Abstract

The MASERATI (middle-atmosphere spectrometric experiment on rockets for analysis of trace-gas influences) instrument is, to our knowledge, the first rocket-borne tunable diode laser absorption spectrometer that was developed for in situ measurements of trace gases in the middle atmosphere. Infrared absorption spectroscopy with lead salt diode lasers is applied to measure water vapor and carbon dioxide in the altitude range from 50 to 90 km and 120 km, respectively. The laser beams are directed into an open multiple-pass absorption setup (total path length 31.7 m) that is mounted on top of a sounding rocket and that is directly exposed to ambient air. The two species are sampled alternately with a sampling time of 7.37 ms, each corresponding to an altitude resolution of approximately 15 m. Frequency-modulation and lock-in techniques are used to achieve high sensitivity. Tests in the laboratory have shown that the instrument is capable of detecting a very small relative absorbance of 10-4–10-5 when integrating spectra for 1 s. The instrument is designed and qualified to resist the mechanical stress occurring during the start of a sounding rocket and to be operational during the cruising phase of the flight when accelerations are very small. Two almost identical versions of the MASERATI instrument were built and were launched on sounding rockets from the Andøya Rocket Range (69 °N) in northern Norway on 12 October 1997 and on 31 January 1998. The good technical performance of the instruments during these flights has demonstrated that MASERATI is indeed a new suitable tool to perform rocket-borne in situ measurements in the upper atmosphere.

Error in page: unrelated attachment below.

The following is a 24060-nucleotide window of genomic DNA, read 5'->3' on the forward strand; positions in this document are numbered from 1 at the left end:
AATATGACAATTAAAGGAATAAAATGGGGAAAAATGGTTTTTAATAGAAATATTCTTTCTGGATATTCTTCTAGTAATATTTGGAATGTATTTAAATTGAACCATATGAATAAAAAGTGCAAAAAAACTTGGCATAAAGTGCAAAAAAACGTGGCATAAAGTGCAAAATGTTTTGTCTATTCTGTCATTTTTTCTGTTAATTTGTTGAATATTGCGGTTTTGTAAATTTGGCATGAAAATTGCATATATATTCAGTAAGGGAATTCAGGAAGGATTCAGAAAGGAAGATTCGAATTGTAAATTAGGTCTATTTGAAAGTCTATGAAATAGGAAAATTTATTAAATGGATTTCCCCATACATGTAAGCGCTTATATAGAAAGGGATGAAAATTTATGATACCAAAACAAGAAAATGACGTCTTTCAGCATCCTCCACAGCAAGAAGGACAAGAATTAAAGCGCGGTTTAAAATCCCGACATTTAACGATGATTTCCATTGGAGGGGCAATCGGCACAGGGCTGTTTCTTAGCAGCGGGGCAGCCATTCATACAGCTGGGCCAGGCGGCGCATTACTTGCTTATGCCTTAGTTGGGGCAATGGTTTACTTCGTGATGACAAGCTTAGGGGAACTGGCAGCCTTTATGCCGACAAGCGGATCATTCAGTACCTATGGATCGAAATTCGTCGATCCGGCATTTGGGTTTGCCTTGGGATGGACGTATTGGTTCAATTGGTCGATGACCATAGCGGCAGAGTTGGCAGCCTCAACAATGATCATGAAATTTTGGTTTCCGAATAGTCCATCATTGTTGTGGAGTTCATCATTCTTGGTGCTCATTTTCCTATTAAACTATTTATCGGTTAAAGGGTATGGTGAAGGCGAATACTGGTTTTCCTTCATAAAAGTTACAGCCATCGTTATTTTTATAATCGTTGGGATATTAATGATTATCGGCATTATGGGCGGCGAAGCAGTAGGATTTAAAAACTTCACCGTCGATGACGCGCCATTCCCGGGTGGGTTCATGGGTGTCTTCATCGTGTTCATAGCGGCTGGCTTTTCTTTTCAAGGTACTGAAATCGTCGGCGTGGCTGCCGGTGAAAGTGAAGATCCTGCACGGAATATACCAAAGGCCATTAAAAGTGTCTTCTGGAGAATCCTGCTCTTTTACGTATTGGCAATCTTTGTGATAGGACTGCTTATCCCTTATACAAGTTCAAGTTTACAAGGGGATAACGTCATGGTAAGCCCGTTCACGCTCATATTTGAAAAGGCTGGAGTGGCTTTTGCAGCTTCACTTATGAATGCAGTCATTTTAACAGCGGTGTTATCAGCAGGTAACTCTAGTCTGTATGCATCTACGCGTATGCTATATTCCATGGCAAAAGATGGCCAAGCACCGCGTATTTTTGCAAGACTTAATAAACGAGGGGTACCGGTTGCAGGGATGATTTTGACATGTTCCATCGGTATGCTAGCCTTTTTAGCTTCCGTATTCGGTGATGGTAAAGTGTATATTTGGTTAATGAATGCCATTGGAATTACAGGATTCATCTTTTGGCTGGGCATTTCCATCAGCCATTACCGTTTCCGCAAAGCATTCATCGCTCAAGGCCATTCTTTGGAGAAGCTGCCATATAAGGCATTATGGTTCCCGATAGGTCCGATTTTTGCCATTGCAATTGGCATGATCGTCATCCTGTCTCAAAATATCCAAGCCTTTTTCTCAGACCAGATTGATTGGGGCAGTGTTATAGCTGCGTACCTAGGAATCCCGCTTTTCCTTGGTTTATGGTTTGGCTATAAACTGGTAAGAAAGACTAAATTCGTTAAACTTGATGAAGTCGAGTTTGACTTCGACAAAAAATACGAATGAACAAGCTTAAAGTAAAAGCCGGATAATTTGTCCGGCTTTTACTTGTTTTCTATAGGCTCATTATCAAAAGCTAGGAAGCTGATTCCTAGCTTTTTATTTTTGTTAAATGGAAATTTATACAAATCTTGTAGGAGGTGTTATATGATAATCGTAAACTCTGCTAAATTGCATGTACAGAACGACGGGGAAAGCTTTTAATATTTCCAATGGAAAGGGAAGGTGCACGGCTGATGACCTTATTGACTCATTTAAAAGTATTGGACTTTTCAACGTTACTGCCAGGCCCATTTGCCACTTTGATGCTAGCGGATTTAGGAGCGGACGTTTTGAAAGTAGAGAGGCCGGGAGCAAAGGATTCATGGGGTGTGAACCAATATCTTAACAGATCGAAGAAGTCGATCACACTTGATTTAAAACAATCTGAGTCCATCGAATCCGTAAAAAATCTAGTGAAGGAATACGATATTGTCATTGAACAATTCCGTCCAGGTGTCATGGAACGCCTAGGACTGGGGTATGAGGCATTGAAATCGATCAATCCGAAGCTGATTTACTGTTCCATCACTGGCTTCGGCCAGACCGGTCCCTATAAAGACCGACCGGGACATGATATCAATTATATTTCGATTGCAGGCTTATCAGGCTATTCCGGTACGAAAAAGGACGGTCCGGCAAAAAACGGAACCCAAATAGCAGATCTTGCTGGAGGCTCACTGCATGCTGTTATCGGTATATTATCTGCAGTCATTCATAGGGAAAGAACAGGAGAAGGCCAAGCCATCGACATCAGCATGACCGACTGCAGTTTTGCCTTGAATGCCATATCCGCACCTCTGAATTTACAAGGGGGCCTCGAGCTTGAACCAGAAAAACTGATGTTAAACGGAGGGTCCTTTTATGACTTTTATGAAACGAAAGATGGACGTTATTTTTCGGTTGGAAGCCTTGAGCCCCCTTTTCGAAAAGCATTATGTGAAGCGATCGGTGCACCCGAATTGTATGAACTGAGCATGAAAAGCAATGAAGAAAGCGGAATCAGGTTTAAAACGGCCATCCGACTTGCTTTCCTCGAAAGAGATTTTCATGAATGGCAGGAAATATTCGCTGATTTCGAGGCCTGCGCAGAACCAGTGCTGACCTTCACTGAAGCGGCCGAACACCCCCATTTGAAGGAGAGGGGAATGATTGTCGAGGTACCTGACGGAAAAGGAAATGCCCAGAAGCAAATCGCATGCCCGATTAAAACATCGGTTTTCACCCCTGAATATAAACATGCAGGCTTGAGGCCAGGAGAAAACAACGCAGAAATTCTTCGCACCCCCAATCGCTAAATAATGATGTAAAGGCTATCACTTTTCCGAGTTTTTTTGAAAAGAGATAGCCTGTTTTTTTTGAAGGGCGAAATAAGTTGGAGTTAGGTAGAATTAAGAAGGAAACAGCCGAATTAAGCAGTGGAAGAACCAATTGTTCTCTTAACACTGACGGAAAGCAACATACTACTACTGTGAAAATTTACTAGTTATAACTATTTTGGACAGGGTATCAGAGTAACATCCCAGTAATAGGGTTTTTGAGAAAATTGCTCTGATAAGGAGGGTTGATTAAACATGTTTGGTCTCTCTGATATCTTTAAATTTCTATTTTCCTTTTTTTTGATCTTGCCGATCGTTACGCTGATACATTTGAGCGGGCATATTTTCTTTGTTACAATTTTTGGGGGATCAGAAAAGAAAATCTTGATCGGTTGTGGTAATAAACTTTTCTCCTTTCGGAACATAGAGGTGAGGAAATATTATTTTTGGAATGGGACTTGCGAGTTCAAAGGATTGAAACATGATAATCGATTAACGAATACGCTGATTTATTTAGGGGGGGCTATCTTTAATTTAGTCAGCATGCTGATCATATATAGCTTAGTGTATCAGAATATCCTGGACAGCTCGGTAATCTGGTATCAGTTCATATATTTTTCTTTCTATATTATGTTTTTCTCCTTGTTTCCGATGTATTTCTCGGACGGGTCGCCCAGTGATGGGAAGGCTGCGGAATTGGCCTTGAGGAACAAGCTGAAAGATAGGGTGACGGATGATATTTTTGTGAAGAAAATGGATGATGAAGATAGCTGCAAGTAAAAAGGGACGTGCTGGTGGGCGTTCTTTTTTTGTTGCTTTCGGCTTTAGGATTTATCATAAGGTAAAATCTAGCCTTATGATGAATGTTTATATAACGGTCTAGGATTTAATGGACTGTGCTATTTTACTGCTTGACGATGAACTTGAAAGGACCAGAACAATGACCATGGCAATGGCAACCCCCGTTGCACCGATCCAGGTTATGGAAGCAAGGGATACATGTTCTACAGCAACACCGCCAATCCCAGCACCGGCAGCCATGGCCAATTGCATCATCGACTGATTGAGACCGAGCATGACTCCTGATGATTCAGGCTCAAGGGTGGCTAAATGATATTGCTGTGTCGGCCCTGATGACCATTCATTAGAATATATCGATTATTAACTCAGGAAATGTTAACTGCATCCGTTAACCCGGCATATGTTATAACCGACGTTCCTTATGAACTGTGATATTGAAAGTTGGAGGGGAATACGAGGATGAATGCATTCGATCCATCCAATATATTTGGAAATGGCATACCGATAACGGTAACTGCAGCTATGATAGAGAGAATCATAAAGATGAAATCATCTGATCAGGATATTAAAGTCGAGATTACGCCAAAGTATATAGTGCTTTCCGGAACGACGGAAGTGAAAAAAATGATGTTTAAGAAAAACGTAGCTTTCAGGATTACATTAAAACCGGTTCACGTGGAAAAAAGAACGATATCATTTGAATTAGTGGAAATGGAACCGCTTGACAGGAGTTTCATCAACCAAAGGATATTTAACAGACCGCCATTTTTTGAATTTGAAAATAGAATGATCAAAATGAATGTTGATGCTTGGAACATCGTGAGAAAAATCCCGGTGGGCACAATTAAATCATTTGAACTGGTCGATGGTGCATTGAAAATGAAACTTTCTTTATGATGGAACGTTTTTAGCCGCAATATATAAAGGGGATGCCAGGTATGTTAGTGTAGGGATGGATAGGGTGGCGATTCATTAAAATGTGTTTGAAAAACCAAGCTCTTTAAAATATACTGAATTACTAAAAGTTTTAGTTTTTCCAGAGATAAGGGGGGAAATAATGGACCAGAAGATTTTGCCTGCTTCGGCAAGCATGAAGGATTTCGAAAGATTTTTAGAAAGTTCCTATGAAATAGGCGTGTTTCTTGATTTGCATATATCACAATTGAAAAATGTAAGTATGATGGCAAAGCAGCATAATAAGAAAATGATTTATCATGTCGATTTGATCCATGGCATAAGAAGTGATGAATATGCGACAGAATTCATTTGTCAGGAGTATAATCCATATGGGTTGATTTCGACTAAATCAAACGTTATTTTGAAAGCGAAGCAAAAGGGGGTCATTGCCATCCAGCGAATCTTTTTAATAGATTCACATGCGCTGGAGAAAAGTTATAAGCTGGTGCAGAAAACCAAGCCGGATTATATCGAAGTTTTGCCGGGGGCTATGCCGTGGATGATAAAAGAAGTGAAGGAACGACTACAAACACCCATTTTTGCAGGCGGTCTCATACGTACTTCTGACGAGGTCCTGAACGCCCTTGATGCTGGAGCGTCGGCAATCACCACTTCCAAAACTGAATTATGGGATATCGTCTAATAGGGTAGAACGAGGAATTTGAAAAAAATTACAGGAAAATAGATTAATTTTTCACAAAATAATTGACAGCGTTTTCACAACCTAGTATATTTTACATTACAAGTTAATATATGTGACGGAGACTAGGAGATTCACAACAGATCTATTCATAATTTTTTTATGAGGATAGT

© 1999 Optical Society of America

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